Who makes a creative work of creative nature, in addition to have the economic copyright rights, benefits also of moral copyright law. Let’s see in detail what the articles of the law say about it.
Article 20, 1) of the Copyright law of Italy provides that:
“Regardless of the exclusive rights of exploitation of the work, as provided in the provisions of the previous section, and even after the transfer of those rights, the author retains the right to claim authorship of the work and to oppose any distortion, mutilation or any act that would be prejudicial to his honor or reputation”.
According to article 21,
“the author of an anonymous and pseudonymous work has always the right to reveal himself and to let public know his identity of author. Notwithstanding any previous and opposite agreement, if the author revealed himself, his successors will be obliged to show his name in publications, reproductions, transcriptions, performances, acting and diffusion or any further event or announcement to the public”.
Moral right is composed of two aspects: the right of ownership and the right to the integrity of the work. Moral rights is imprescriptible, inalienable and not renounceable. It follows that any assignment of moral rights is invalid.
After the death of the author, moral rights may be exercised by his spouse (or her husband) and children or, in their absence, by parents, ascendants and descendants and, in the absence thereof, by brothers and sisters and their descendants (article 23, copyright law).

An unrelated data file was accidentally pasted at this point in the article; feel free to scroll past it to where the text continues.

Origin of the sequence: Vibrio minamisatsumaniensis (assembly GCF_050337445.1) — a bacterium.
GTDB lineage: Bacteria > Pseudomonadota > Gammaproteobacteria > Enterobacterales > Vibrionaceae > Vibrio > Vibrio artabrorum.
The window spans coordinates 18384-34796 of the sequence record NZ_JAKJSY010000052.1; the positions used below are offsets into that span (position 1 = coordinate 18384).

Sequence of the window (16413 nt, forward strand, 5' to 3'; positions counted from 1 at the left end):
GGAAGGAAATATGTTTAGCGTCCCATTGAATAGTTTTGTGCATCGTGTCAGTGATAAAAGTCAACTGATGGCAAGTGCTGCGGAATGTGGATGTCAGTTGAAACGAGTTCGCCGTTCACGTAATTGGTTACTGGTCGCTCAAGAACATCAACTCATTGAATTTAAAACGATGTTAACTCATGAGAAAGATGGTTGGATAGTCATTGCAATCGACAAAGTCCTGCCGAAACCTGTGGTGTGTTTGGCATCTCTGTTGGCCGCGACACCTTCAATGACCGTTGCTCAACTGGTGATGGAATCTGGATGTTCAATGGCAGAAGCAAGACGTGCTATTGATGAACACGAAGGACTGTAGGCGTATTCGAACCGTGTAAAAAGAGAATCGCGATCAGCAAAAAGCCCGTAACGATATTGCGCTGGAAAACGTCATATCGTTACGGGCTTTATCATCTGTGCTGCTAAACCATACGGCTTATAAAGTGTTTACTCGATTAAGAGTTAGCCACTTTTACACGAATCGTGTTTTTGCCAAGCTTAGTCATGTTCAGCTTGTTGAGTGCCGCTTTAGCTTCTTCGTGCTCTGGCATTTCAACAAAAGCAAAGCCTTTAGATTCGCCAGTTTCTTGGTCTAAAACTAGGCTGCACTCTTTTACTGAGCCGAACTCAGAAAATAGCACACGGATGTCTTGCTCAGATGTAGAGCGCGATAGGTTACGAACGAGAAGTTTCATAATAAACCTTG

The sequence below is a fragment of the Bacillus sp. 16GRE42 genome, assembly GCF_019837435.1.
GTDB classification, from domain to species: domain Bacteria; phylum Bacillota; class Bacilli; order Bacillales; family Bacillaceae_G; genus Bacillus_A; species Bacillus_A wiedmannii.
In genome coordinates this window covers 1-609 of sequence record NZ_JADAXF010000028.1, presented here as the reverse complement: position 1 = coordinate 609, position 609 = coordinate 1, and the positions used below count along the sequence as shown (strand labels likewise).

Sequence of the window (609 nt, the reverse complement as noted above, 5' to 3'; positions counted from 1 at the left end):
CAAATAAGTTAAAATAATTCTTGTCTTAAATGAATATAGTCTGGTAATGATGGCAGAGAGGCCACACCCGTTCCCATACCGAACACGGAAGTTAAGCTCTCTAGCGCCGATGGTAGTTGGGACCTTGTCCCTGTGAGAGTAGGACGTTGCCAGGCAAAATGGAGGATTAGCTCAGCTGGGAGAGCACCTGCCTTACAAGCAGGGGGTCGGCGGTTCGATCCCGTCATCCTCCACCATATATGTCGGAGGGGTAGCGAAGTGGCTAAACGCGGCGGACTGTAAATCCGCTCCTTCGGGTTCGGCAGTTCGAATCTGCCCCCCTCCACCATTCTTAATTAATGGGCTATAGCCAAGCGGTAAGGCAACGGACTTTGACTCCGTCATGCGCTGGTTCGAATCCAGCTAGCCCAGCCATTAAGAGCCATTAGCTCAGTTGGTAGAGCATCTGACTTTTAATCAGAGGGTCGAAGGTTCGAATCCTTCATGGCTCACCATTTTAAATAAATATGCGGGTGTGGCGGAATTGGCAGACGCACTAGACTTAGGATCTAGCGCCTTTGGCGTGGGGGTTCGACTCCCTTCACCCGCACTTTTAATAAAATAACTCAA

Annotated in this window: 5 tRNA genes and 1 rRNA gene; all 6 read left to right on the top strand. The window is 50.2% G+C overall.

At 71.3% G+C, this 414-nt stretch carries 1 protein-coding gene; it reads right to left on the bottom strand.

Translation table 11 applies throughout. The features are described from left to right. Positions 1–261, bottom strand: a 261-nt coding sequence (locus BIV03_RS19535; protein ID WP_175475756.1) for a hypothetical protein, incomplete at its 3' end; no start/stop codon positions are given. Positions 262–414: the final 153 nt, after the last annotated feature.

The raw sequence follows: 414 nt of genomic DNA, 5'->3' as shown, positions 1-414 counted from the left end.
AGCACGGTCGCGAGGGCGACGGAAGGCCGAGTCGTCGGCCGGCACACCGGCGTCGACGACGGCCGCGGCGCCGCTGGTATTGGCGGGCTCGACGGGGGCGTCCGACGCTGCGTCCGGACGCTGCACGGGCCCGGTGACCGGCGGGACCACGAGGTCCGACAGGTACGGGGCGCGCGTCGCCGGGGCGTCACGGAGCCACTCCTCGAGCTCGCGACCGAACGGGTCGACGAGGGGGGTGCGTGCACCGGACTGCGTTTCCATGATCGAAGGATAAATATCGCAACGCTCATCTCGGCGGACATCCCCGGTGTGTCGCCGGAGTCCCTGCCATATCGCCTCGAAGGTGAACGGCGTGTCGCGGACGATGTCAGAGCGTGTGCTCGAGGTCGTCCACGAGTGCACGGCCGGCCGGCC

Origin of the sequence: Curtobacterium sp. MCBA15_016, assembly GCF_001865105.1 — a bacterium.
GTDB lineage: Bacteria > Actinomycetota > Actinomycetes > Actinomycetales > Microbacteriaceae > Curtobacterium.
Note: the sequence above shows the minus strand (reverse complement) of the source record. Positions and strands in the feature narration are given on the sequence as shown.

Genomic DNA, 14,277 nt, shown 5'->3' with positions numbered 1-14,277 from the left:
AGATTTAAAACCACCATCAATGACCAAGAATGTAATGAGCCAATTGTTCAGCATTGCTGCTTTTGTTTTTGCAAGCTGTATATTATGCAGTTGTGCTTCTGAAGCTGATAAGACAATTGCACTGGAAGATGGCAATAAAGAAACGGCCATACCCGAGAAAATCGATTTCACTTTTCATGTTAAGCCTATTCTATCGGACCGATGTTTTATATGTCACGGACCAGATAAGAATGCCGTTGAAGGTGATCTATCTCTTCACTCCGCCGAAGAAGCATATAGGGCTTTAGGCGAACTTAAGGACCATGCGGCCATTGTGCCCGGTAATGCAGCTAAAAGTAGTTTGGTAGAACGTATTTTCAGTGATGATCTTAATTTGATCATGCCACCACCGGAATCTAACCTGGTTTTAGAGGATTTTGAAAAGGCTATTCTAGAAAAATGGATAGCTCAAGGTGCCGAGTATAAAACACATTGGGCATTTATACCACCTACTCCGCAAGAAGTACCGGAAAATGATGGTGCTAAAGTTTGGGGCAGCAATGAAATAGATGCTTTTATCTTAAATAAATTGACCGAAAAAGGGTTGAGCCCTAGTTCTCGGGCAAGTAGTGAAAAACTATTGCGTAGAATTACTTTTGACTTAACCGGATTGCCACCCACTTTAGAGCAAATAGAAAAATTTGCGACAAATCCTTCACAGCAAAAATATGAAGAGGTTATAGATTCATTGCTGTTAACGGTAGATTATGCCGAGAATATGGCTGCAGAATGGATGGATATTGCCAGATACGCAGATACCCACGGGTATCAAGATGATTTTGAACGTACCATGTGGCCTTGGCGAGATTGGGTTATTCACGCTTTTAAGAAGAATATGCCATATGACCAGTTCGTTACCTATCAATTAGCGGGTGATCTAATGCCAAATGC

It is controversial if, in case of transfer of economic rights, the author keeps the right to oppose the destruction of his work thanks to moral rights. At the moment prevailing opinion in case law denies this possibility, as it excludes the destruction of the work may injure the honor or reputation of the author.
Article 24, 1) states that
“the right to publish unpublished works is due to the author’s heirs or to the legatees of the works themselves, unless the author has expressly forbidden to publish such woks or entrusted the publication to others”.
If the work was unfinished at the time of death of the author, subjects specified in article 23 (spouse/husband and children, direct ascendants and descendants, brothers and sisters and their descendants) will decide whether or not to publish the work, in the interest of protecting the memory of the author against the risk of disclosure an unfinished work.
In the opinion of a large part of the legal doctrine, should be included in the list of moral rights – as personal, inalienable and not renounceable – the right provided for in article 142 of Copyright law, which states:
“ The author, if there are serious moral reasons, has the right to withdraw its work form the market, except for the obligation to compensate those who purchased the rights to reproduce, distribute, perform, represent or sell such work. This right is personal and not transferable”.